In this region the Drell-Yan process is the dominat source of the dilepton-continuum: a valence quark in the nucleon of one nucleus interacts with a (sea-) antiquark in a nucleon of the other nucleus; annihilation generates a virtual photon, which decays in a lepton pair (Drell-Yan in fig.2). At low masses, however, this process and also dileptons from created charm (DDbar) are not important, such that in the Ceres-experiment the dileptons are essentially due to the decay of neutral mesons. The peak structure results from the direct rho- and omega-decays which are usually not resolved, and from the phi-meson at 1.02 GeV, whereas the Dalitz-decays of the neutral mesons pi, eta, eta' and omega generate dilepton-continua. The cross section increases strongly at low masses and small transverse momenta.
The crucial experimental problem in relativistic heavy-ion dilepton-experiments at SPS-energies stems from the fact that the number of charged hadrons exceeds the one of dileptons by a factor of 10^5. Hence, one has to choose a detector system which is essentially insensitive to hadrons.
The Ceres-collaboration - scientists from GSI, Weizmann institute, Heidelberg University and seven other institutes - has developed a CERES (ChErenkov Ring Electron Spectrometer) for low invariant masses . It is based on two RICH (Ring-Imaging Cerenkov) detectors and a radial drift chamber (Fig.1) which cover a rapidity region of 2.1 < y < 2.7. In the medium leptons travel faster than light, generating a Cerenkov-lightcone that resembles a supersonic shock front in case of sound waves. The ring-images of the cones are then used to detect the leptons.
The detectors operate at a threshold of gamma = 32 and hence, they are not sensitive for about 95 % of all charged hadrons, whereas dielectrons can be detected with good resolution and statistics. Pions with high momentum can be detected, but it is possible to reject them due to the significantly smaller radii of their Cerenkov-lightcones. This offers also a possibility to measure charged high-momentum pions. Momenta are determined through the azimuthal deflection of the charged particles in a magnetic field between the two RICH detectors.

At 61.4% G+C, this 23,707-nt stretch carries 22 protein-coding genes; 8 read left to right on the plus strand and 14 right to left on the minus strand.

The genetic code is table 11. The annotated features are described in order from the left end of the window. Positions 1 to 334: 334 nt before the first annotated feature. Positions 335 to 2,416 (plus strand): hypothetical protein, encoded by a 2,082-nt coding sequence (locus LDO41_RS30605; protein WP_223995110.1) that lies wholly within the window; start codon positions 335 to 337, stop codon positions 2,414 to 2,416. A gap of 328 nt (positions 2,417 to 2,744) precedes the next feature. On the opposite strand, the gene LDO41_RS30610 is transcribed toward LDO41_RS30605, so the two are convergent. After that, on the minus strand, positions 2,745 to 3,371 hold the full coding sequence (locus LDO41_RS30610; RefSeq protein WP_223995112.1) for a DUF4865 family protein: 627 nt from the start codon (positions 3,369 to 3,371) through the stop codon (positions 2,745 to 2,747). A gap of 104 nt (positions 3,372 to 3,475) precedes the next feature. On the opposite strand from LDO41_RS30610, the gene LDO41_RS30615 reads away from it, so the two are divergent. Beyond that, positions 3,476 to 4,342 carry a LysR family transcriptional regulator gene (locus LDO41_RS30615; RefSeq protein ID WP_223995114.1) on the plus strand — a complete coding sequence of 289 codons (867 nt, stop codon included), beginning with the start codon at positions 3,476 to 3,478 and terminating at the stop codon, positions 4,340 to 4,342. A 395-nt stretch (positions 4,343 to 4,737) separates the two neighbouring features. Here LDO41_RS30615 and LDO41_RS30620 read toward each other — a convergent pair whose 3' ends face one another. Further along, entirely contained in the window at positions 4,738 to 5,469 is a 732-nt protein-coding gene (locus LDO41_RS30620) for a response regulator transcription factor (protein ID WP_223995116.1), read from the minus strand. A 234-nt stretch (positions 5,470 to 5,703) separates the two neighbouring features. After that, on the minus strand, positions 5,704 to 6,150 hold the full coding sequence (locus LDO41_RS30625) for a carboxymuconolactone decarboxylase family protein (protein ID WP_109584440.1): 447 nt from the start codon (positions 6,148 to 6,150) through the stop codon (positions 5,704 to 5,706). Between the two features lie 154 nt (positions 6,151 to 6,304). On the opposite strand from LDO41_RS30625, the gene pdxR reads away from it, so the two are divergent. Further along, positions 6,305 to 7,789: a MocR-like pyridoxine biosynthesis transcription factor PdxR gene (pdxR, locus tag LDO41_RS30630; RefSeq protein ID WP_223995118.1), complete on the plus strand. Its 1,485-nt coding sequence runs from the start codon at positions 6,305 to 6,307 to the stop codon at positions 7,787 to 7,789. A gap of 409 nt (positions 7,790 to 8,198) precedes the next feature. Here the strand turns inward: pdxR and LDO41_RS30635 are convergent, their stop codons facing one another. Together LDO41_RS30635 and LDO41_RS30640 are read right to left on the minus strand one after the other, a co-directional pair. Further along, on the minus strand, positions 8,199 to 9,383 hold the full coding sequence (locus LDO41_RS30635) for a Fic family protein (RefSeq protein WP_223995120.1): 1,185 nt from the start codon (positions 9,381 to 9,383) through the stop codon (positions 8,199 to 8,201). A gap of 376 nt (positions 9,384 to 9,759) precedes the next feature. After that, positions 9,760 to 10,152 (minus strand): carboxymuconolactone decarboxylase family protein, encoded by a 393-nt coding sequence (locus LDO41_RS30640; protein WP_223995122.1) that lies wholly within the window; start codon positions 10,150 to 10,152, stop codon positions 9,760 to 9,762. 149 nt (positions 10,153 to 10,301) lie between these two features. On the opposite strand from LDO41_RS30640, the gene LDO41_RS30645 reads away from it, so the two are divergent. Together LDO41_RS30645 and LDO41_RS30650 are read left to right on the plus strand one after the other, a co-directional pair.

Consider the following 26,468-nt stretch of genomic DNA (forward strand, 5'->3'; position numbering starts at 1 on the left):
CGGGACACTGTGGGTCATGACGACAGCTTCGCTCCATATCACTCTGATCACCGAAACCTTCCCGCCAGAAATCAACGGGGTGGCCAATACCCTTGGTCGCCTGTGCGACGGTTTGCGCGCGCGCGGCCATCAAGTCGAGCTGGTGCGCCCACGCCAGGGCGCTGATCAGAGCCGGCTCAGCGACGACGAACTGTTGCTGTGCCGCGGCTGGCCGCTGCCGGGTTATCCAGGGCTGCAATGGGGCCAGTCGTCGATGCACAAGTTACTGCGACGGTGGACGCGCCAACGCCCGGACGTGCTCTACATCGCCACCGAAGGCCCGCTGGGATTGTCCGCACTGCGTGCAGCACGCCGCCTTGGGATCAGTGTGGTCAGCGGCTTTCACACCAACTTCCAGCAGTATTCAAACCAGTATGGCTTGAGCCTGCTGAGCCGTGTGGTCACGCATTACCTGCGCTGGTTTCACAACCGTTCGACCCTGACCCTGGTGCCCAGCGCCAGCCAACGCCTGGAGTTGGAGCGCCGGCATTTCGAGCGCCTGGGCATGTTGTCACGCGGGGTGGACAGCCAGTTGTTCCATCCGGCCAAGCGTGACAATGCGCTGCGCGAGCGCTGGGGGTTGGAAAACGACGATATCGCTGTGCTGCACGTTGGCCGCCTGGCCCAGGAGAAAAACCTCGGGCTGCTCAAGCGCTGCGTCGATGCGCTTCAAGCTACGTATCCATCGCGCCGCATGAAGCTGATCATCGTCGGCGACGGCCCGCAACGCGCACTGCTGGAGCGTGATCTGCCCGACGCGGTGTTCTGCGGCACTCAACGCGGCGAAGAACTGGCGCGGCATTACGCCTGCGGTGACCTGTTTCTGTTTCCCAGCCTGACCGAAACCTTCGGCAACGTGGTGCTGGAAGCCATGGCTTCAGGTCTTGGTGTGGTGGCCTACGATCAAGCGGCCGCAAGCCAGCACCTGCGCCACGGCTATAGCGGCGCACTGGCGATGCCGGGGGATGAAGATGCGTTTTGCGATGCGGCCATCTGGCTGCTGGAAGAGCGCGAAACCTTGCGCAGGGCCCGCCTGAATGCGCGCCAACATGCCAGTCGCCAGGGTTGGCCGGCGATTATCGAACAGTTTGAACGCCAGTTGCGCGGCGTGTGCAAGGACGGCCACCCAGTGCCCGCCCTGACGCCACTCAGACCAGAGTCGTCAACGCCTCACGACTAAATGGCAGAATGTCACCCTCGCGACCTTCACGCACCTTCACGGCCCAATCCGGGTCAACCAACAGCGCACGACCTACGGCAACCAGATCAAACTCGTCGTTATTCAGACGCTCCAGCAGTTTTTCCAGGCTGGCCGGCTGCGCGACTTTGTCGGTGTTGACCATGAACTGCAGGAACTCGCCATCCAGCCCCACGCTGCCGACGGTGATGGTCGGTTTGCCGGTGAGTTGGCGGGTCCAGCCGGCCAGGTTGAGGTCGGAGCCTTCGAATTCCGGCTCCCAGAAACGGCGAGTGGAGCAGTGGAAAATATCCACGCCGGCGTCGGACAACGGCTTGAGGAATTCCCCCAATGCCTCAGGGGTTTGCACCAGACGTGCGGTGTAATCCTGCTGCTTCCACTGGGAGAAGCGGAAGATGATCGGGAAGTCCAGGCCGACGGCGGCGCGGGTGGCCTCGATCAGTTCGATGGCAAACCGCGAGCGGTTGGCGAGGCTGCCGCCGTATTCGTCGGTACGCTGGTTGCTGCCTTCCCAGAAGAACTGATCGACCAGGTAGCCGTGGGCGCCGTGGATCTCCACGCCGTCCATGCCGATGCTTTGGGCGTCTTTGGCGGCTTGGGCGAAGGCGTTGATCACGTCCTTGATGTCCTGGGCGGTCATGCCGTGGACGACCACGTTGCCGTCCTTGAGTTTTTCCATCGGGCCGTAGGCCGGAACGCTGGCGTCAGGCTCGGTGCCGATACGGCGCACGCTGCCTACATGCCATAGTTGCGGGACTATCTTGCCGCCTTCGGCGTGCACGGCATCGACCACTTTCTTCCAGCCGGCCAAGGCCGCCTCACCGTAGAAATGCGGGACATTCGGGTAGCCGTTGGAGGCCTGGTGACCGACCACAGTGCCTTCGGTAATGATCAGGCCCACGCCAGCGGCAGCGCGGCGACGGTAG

The RICH-detectors are complemented by two Silicon-driftdetectors (SDD1,2 in fig.1) 10 centimeters behind the target, and by a multiwire-proportionalchamber (MWPC) at the end of the spectrometer. They were installed as an upgrade for the Pb-runs in order to provide a more accurate reconstruction of the physical sources of registered signals: in a Pb-Au experiment, up to 300 charged particles are produced in the CERES acceptance region.
A significant problem is the very large number of photons per electron-positron pair of about 10^5. Hence, the radiation length within the detector acceptance region has been reduced such that only 1 % of all real photons convert to an electron-positron pair in this region. Still, in the mass region below 200 MeV/c^2 this remains the dominant dielectron source, together with the decay pi0 in e+e-gamma. As a consequence, Ceres can successfully identify other dilepton sources only above 200 MeV/c^2. On the other hand, the conversion of real photons in a 100 micrometer steel foil as an additional photon-converter can be used to measure photon spectra.